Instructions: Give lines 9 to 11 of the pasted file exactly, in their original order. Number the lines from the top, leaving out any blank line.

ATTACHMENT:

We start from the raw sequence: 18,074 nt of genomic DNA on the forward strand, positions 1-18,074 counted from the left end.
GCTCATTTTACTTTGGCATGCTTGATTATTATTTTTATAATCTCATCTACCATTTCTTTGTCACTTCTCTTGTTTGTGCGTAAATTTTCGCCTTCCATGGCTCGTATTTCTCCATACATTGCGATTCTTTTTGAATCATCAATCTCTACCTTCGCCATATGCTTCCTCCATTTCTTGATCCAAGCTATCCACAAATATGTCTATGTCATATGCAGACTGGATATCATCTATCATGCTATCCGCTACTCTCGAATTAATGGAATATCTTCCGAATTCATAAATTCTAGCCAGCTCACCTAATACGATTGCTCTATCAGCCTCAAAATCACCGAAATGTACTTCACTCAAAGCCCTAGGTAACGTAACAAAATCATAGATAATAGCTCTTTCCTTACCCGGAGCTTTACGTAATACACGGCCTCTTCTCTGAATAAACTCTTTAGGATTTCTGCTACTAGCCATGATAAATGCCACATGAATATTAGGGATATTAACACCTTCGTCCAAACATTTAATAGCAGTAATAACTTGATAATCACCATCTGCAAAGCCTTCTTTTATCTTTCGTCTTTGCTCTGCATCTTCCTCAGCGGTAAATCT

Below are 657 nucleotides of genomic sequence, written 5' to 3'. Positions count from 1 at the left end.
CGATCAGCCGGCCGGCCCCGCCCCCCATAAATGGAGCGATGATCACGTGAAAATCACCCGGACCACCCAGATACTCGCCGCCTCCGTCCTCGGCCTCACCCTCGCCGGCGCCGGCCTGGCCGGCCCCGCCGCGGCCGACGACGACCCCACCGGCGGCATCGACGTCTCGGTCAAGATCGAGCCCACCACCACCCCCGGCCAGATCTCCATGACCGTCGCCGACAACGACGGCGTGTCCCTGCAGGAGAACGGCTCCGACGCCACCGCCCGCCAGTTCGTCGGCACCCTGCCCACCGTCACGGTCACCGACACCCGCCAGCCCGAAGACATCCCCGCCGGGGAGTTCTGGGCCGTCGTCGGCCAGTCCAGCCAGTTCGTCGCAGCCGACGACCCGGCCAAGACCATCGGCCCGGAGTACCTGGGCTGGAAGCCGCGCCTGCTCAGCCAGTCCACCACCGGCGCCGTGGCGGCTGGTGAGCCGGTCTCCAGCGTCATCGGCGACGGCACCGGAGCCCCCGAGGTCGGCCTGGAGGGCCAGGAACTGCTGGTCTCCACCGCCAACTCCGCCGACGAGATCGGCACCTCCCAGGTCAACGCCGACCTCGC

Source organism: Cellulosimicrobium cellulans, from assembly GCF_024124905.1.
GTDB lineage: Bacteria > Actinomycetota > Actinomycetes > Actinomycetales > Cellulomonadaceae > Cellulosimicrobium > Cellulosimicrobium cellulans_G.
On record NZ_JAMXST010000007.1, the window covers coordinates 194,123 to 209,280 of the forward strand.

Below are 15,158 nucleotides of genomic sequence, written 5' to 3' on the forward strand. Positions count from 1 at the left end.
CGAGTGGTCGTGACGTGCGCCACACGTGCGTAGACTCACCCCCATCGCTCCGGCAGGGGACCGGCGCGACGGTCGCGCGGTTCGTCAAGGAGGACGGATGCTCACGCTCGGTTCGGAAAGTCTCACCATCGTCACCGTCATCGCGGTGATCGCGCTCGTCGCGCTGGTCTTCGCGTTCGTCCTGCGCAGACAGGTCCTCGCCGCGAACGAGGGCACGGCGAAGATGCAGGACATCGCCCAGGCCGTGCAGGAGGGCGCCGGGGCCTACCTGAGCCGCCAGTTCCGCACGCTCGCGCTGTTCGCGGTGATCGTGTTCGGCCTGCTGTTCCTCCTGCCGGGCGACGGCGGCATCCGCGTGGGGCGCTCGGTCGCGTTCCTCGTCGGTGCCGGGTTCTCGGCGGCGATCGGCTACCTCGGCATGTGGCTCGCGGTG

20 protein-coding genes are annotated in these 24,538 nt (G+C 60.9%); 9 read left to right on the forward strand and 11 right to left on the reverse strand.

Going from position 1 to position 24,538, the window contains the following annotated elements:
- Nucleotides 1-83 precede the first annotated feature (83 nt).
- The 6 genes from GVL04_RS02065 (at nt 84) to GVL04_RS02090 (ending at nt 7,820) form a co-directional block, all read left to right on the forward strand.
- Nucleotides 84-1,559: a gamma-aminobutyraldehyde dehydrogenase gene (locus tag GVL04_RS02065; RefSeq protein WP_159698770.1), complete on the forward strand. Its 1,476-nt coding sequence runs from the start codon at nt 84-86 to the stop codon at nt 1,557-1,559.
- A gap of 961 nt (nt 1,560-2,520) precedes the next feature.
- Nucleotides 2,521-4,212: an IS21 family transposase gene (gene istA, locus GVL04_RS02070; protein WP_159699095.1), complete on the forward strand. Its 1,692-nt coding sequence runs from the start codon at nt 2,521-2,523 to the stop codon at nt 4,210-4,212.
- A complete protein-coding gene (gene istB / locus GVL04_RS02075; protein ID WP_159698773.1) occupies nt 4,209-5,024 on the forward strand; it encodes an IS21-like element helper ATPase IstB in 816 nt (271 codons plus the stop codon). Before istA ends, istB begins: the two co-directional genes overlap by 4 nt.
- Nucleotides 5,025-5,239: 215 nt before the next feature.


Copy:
CGAGTGGTCGTGACGTGCGCCACACGTGCGTAGACTCACCCCCATCGCTCCGGCAGGGGACCGGCGCGACGGTCGCGCGGTTCGTCAAGGAGGACGGATGCTCACGCTCGGTTCGGAAAGTCTCACCATCGTCACCGTCATCGCGGTGATCGCGCTCGTCGCGCTGGTCTTCGCGTTCGTCCTGCGCAGACAGGTCCTCGCCGCGAACGAGGGCACGGCGAAGATGCAGGACATCGCCCAGGCCGTGCAGGAGGGCGCCGGGGCCTACCTGAGCCGCCAGTTCCGCACGCTCGCGCTGTTCGCGGTGATCGTGTTCGGCCTGCTGTTCCTCCTGCCGGGCGACGGCGGCATCCGCGTGGGGCGCTCGGTCGCGTTCCTCGTCGGTGCCGGGTTCTCGGCGGCGATCGGCTACCTCGGCATGTGGCTCGCGGTG

20 protein-coding genes are annotated in these 24,538 nt (G+C 60.9%); 9 read left to right on the forward strand and 11 right to left on the reverse strand.

Going from position 1 to position 24,538, the window contains the following annotated elements: